He blew $500 of Christmas money on cocaine, snorting a half-ounce until New Year’s Eve. Then he had to stop – his nose was bleeding.
He had to try something different.
The sophomore, who spoke on the condition of anonymity, cooked crack in his basement while his parents slept in their room above him.
His mother cleaned his room soon after, and instead of finding marijuana, which she already knew he smoked, she found Oxycontin and heroin.
He first snorted heroin only a couple months before then, and when he came back to D.C. – after going to an intensive outpatient program over winter break – a former student offered him more.
The sophomore turned it down. Four days later, Dean Smith, the former student who offered him more drugs, died from an accidental overdose.
Smith, 20, died Jan. 13 from an overdose of heroin, diazepam and cocaine, according to the D.C. Office of the Chief Medical Examiner. Smith, who attended GW from fall 2011 to spring 2012, died in the District.
The sophomore, who spoke on the condition of anonymity, said Smith’s death intensified his fight to stay off drugs.
“You hear about it happening, you know?” he said. “But when it’s someone you know, who you used to see all the time, who you used to get high with, it’s really different.”
He has been clean for about four months now, and takes drug tests every week, which he must pass or his parents will pull him out of GW.
The sophomore said his drive to stay at GW and regular sessions at the University Counseling Center – mostly to address his bipolar disorder – have kept him from slipping.
Some friends have cut ties with him since he quit drugs, but he said most, even those who still use drugs, were happy for him.
“They were proud of me, because they could tell I was in a bad place,” the sophomore said. “I was like a skeleton. I was super pale and everything.”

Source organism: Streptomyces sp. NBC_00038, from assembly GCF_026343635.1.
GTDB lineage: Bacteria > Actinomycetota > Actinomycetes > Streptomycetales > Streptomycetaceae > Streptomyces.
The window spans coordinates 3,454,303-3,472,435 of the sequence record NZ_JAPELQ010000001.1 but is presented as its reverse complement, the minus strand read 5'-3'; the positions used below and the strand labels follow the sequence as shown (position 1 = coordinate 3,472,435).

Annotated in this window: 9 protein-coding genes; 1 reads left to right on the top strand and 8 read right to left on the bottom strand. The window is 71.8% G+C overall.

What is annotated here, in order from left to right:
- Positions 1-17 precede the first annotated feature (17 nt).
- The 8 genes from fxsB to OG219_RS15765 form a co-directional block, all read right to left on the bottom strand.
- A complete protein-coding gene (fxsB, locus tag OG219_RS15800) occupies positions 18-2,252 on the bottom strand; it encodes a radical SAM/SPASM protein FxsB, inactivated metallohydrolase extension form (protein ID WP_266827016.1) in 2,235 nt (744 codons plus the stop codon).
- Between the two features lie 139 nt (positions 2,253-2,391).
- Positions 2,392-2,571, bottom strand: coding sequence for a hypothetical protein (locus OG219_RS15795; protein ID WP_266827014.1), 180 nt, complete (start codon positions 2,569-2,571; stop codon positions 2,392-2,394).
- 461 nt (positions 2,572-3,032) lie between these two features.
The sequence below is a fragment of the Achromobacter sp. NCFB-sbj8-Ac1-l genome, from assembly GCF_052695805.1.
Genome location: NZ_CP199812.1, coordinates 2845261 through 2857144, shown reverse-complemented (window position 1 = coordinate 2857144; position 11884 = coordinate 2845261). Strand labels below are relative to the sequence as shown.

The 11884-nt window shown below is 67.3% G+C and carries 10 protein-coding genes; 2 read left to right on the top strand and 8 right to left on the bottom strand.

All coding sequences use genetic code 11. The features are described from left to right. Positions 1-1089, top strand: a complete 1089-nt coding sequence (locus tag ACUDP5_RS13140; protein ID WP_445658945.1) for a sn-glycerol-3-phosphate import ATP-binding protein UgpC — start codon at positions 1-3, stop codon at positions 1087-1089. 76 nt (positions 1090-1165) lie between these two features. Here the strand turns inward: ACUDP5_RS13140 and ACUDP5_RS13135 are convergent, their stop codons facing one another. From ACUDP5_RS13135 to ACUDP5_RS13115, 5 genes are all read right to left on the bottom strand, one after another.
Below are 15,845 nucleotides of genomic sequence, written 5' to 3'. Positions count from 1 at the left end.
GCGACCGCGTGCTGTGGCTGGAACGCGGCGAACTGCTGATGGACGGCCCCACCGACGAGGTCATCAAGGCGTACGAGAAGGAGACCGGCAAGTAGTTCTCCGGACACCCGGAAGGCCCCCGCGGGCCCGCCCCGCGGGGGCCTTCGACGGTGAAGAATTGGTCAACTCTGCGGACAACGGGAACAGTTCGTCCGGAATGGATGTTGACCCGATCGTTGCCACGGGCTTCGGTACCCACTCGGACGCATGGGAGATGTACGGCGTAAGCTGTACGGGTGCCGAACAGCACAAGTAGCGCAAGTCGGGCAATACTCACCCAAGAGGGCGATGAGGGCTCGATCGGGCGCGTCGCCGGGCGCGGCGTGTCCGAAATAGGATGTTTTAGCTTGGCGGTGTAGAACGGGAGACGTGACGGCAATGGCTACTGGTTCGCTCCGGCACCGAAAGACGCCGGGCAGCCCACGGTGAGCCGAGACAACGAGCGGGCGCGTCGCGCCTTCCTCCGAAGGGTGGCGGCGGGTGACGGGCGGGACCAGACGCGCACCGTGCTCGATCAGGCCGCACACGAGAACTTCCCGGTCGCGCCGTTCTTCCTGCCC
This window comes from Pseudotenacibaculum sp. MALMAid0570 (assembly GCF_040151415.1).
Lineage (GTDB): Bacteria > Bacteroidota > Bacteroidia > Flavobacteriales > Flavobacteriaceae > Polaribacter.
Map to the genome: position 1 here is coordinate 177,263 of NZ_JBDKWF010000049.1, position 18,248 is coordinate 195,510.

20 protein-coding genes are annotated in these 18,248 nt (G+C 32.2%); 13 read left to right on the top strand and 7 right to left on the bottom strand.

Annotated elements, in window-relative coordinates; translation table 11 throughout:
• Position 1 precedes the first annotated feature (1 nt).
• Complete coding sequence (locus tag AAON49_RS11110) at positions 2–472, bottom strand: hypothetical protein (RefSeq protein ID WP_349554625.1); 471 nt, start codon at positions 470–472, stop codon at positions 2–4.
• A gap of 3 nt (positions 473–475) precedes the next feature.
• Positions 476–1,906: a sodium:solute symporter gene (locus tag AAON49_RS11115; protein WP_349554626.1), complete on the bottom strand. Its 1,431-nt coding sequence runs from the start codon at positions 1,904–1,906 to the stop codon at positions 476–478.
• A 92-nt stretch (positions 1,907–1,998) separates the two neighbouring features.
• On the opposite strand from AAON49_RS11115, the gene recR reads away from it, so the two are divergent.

He had never tried drugs until his senior year of high school, when he first smoked marijuana. After coming to GW, his drug use spiraled out of control, from alcohol to psilocybin mushrooms to acid.
But the sophomore said heroin was different. The users he knows, about eight who attend GW, sometimes do not even tell their closest friends about their habit.
Reports of heroin use on campus are rare, Office of Student Rights and Responsibilities director Gabriel Slifka and associate director for the Center for Alcohol and Other Drug Education Alexis Janda said earlier this month.
“Since I began working at GW, I have not had a student discuss or disclose use of heroin to me,” Janda said.
The sophomore said the group would only stop using heroin if they drained their stashes or ran out of cash. They had to take larger and larger doses to get high as their tolerance to the drug rose, and turned to other opiates such as Percocet and Vicodin when they could not get their hands on heroin.
“You’re just really not you. Obviously, you could say that about any drug, but with heroin, once you start doing it, the craving for it is unbelievable,” he said. “I told myself I would never do that.”
He remembers Smith falling asleep standing up from the effects of heroin, and watching as his skin turned yellow and the whites of his eyes turned green. He said Smith bought heroin off campus from a dealer in the city.
Another student, a junior who also spoke on the condition of anonymity, said Smith was the only student he knew who sold heroin. He knew Smith since high school, and said Smith had already gone to rehab multiple times before he came to GW.
The junior said Smith moved to the Mount Vernon Campus for some time and his health seemed to improve, with color returning to his face.